A question recently piqued my interest — in general, how much of a journal’s “submission to publication” process is consumed by ultimately favorable editorial and peer review? That is, if it takes 100 days to get an acceptable paper through to publication, what proportion of that time is consumed by the editorial review and peer review process that ends up accepting that paper?
This doesn’t address the review that leads to rejection and resubmission, but only editorial and peer review that leads to publication. How much of the time from submission to publication does favorable peer review require on average?
Examining submission, acceptance, and publication dates from a dozen journals — 11 from Nature and, as an external benchmark, PLOS One — comprising more than 6,000 papers across a variety of fields, business models (subscription and Gold OA), and architectures (traditional journals and megajournals), it looks like favorable editorial and peer review consumes on average 80-85% of the time from submission to publication.
There is a wide range of normal, of course, from five days to 1,698 days, and from 10% to 98% of the total time to publication. But averaging everything together, the range of 80-85% is where these review processes settle.
This is something I didn’t know before, and it seems to have a bearing on efforts to speed up publication cycles. Editorial and peer review is something authors and readers value and expect. Reviewers are volunteers, are harder and harder to find, and aren’t under the direct control of publishers and editors like production or administrative staff, making it less likely efficiencies will be derived from this part of the publication process.
This also indicates, in a more precise manner than experience and intuition, why posting papers on preprint servers is so comparatively quick, while publishing editorially reviewed and externally peer-reviewed papers takes time — the vast majority of the time a paper spends with a journal is spent with editors and peer-reviewers.
The 11 Nature journals I had queried for submission, acceptance, and publication dates were:
- Nature (flagship)
- Nature Genetics
- Nature Medicine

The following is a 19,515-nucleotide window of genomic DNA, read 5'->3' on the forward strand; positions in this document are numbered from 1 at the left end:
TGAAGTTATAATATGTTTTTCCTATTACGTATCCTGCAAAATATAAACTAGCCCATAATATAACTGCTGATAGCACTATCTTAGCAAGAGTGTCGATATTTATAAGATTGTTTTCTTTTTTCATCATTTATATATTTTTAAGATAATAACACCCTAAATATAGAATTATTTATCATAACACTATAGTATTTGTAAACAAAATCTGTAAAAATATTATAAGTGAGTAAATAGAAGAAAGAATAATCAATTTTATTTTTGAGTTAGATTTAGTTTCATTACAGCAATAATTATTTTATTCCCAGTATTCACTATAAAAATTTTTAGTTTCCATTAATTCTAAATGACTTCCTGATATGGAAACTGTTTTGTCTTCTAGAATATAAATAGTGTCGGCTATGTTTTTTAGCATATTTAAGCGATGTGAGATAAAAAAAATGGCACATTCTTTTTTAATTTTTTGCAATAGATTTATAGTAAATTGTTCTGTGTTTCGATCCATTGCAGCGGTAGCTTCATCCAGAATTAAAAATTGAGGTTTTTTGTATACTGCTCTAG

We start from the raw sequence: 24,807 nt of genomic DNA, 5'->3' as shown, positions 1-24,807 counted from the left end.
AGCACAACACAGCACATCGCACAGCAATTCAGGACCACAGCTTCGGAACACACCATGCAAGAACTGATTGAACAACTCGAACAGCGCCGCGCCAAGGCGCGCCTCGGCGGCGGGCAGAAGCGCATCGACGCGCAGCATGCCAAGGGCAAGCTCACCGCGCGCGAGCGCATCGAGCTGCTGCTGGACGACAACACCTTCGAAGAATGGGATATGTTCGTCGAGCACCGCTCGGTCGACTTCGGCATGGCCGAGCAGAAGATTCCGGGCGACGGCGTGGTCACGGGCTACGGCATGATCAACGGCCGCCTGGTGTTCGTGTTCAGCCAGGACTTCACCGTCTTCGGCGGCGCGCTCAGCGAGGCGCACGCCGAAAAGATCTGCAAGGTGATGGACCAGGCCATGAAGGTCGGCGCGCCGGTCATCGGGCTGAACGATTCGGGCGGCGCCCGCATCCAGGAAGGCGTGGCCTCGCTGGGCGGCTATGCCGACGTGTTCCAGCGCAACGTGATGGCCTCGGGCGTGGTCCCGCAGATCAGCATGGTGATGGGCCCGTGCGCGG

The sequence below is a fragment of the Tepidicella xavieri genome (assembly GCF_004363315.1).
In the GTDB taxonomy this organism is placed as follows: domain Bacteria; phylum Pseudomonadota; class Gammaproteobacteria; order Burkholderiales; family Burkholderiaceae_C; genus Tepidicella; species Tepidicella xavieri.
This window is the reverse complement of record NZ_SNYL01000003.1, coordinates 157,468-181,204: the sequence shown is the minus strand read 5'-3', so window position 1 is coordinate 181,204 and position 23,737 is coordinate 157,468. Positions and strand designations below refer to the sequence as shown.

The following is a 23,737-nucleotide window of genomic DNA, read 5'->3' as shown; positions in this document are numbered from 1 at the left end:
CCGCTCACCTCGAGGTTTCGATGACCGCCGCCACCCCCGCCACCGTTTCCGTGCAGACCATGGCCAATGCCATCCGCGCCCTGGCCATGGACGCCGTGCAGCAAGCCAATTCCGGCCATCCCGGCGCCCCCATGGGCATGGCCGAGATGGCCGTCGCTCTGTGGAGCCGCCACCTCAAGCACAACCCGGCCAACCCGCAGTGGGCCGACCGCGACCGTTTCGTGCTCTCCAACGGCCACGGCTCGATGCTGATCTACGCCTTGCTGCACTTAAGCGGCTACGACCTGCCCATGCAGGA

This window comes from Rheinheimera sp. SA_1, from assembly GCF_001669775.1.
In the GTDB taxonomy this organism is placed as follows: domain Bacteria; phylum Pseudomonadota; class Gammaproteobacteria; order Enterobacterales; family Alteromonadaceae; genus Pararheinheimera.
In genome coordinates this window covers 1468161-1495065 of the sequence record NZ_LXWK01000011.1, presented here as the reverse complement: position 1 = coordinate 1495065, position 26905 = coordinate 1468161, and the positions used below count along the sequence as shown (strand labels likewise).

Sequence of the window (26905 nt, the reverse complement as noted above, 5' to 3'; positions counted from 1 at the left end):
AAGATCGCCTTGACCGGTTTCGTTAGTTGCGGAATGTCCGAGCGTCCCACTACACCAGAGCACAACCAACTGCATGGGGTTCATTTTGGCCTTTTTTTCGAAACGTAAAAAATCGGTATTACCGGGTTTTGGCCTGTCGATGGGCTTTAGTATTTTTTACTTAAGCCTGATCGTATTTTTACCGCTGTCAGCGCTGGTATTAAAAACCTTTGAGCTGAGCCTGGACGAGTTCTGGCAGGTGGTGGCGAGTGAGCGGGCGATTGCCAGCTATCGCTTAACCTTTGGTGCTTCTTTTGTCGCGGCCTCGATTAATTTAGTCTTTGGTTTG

- Nature Immunology
- Nature Biotech
- Nature Materials
- Nature Neuroscience
- Nature Physics
- Nature Geoscience
- Scientific Reports
- Nature Communications
I also had PLOS One queried because it is a high-volume journal with an approach to review that suggests the process might run more quickly. Simply measuring across the Nature family of journals might have reflected the way Nature operates, how their editorial and peer review systems and software work, how their policies work, and so forth. PLOS One seemed far enough away in many respects to serve as a solid check, and a potential clincher if a common finding emerged.
The biggest surprise in the data was that even for PLOS One, which has a reputation for peer review based mainly on a paper being deemed “scientifically valid,” the time between submission and acceptance consumed 85% of the span between submission and publication.
As expected, PLOS One was the fastest on average to publish, clocking in at an average 189 days from submission to publication, with Scientific Reports coming in second, at an average of 222 days. PLOS One was also faster on the production side, taking an average of 24 days to publish a paper after acceptance, with Nature Communications coming in second at 33 days and Scientific Reports in third, at 35 days from acceptance to publication.
Every journal could be quick when warranted, as well. Nature’s fastest time to acceptance was less than 2 weeks, and some papers went through production in a week. PLOS One had some papers get through peer review in as little as 5 days.
These weren’t unexpected findings, as speed is a variable for publishing, and one that’s not entirely controllable for a variety of reasons. Also, a paper that takes longer to publish may or may not be superb, just as for any paper published quickly. There’s no correlation I’ve ever seen between publication speed and quality.
But what caught my eye was the consistency in the percentage of time peer review and editorial review consumes, no matter the amount of time on the proverbial clock.
- Nature — 80%
- Nature Genetics — 82%
- Nature Medicine — 77%
- Nature Immunology — 83%
- Nature Biotech — 85%
- Nature Materials — 85%
- Nature Neuroscience — 78%
- Nature Physics — 81%
- Nature Geoscience — 81%
- Scientific Reports — 82%
- Nature Communications — 83%
- PLOS One — 85%
There are a few additional angles to this.
These times don’t encompass the time (and money) spent on rejected papers. Rejecting papers is definitely an expensive process. When I analyzed the cost of rejecting papers for a journal I used to run, rejection accounted for 69% of the expense of handling papers, with the editors and publishers having nothing really to show for it. The remaining 31% of the cost was spent getting manuscripts to the point of acceptance. The costs in both cases are generally fixed expenses — manuscript software, salaries and benefits, stipends to editors, and facilities costs.
Of course, production systems keep getting more efficient. Or do they? It’s tempting to think that perhaps peer review is consuming more time to publication because it’s now so much easier to push articles online. Yet, I haven’t met anyone doing cartwheels about how easy online publication systems have become to use, run, and manage. So, barring compelling evidence otherwise, let’s call this one a wash.
Peer review takes time, costs money, and delivers what the market expects. Most journals can make it happen quickly at times, and sometimes it takes years to get a paper through a journal’s peer review process. Judging from these data, it appears a good rule of thumb is that peer reviews takes 80-85% of the time a manuscript spends in-house prior to publication.
Does that match your experience and process?